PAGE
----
Essential Thor volume 7 by Len Wein and David A Kraft (graphic novel review).

‘Essential Thor volume 7’ collects, in glorious black and white, The Mighty Thor # 248-271 and The Mighty Thor Annuals # 5-6. It opens with Annual # 5, scripted by Steve Englehart, in which the Asgardians have a war with the gods of Mount Olympus. It’s well done and Odin the All-Wise actually demonstrates some sagacity for once. Usually, he behaves like a spoiled six year-old.


Len Wein was scripter on the closing issues of ‘Essential Thor volume 6’ and he carries on in this collection. Ray gun mjolnir puts in an early appearance on page three of issue # 248 but is thankfully absent thereafter. Captain Kirk doesn’t hit people with his phaser and Thor shouldn’t shoot rays from his hammer. It’s most unsuitable.

There’s nothing new in the stories but old plots are given a fresh outing. At first, it seems that Odin has gone mad. Then there’s a long quest through space to find the real Odin. Thor, Sif and the Warriors Three, Fandral, Hogan and Volstagg, ride around the stars in their little sailing ship meeting bad aliens. They are accompanied by the Recorder of Coloniser fame, who precedes his statements with the word ‘statement’ and his observations with the word ‘observation’ but is a loveable chap really. While they’re away, Loki plots against Asgard.

The appeal of quests as stories is lost on me as I usually find them very dull. This one’s not too bad and when the good guys return to Asgard, the action picks up. Len Wein was either a fan of the older ‘Thor’ comics or did some diligent research because he revives a couple of historic villains. Artist Walt Simonson adds to this by reintroducing the old costumes, including the more decorative look that the Destroyer sported in his first appearance.

The pencils on issues The Mighty Thor # 248-259 and The Mighty Thor Annual # 5 are by John Buscema, so obviously they’re great. On # 260-271, the graphite is wielded by Walter Simonson and it’s a different look but nearly as good. It’s all inked by Tony De Zuniga, a perfectly good artist in his own right. This gives the volume a sort of unity but also makes all the pages look a bit like Tony De Zuniga’s work, which is not the worst thing I guess.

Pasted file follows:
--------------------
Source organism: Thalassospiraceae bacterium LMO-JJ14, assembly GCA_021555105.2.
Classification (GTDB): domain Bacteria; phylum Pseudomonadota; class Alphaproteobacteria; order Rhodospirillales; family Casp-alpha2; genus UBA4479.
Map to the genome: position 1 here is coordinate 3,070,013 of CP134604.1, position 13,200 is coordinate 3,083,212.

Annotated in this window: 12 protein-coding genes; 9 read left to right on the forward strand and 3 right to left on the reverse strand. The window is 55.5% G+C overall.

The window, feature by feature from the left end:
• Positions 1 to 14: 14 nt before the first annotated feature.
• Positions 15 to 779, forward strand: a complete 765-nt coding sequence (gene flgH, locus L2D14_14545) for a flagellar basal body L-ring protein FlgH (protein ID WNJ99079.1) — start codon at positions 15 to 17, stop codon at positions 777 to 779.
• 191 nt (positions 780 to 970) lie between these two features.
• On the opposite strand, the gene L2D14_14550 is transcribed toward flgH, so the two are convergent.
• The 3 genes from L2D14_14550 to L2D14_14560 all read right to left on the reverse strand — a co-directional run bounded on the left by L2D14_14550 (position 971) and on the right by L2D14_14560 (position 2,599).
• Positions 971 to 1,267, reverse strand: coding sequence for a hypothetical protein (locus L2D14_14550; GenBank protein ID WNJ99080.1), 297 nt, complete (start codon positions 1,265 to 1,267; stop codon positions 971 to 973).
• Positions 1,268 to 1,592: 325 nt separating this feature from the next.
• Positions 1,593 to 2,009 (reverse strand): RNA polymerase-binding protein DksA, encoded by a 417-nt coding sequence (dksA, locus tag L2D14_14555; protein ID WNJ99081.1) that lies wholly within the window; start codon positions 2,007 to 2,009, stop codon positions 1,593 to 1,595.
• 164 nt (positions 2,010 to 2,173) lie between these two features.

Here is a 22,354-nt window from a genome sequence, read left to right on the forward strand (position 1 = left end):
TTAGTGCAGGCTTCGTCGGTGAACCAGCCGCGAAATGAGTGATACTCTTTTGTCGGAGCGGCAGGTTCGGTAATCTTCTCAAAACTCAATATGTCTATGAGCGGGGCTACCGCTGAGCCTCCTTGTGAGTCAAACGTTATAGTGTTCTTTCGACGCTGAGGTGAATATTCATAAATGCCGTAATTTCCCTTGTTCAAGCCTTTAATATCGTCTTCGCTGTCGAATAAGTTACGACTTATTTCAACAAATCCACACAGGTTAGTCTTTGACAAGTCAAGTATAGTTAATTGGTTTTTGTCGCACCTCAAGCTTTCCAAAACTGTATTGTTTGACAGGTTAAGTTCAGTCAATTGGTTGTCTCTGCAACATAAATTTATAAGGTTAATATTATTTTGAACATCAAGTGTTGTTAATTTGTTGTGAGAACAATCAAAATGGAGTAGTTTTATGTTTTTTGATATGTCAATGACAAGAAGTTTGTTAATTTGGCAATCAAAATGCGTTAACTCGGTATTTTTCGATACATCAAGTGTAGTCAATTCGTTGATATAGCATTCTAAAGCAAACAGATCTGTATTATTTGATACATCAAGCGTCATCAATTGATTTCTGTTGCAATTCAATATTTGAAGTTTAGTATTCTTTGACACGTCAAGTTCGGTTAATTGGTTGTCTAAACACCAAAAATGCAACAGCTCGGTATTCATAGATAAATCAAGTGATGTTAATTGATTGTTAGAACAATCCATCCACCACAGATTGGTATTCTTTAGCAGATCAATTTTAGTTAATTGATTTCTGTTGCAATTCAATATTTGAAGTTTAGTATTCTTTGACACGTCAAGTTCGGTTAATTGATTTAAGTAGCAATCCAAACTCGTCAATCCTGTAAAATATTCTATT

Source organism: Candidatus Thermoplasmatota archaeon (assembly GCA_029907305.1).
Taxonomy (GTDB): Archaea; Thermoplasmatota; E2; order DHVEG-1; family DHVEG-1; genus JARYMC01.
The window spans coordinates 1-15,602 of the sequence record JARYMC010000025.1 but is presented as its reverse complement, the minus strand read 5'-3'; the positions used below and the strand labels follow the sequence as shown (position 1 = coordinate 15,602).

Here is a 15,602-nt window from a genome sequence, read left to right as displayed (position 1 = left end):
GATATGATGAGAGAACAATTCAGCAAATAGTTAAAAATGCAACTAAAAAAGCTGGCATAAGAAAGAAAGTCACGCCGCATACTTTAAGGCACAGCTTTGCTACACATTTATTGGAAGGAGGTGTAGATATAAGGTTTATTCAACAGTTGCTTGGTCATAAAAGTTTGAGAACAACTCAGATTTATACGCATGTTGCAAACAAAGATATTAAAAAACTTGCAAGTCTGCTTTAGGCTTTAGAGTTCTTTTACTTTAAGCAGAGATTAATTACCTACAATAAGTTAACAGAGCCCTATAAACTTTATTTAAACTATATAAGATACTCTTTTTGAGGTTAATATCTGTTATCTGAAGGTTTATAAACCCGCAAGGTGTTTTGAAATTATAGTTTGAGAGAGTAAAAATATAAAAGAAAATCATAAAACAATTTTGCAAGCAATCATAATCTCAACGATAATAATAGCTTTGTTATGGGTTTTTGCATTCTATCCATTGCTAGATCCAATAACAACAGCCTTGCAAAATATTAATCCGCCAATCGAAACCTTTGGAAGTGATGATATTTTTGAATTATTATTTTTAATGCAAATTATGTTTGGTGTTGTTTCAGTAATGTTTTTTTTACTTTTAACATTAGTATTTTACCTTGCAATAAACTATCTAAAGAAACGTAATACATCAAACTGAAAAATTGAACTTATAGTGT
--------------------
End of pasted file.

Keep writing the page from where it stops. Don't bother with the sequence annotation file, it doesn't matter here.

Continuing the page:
There’s a pleasant interlude with The Mighty Thor Annual # 6, pencilled by Sal Buscema and inked by Klaus Janson. Perhaps because of brother John’s towering reputation, Sal is often underrated but I think he’s very good, especially with a skilled inker like Klaus Janson. Thor teams up with the Guardians Of The Galaxy for an epic adventure in the stars where their starship, it must be said, looks more at home than his Viking sailing boat.

In the last few issues of the regular title, Thor goes back to Earth and resumes his identity as Doctor Don Blake. This, too, harks back to those halcyon days of yore on this title. Lee and Kirby used to alternate a big Asgardian epic with a few Earth adventures and it’s a good pattern to follow. You can’t have the imminent end of the universe every other issue and even Odin can only sleep so much.

These stories first appeared in the very different era of 1976-1978. All in all, it’s a satisfactory slice of past Marvel at a bargain price which will give hours of mild, low level pleasure to old fans and perhaps some new ones, too.

Eamonn Murphy

July 2014

(pub: Marvel. 504 page black and white softcover graphic novel. Price: £12.11 (UK). ISBN: 978-0-78516-683-2)

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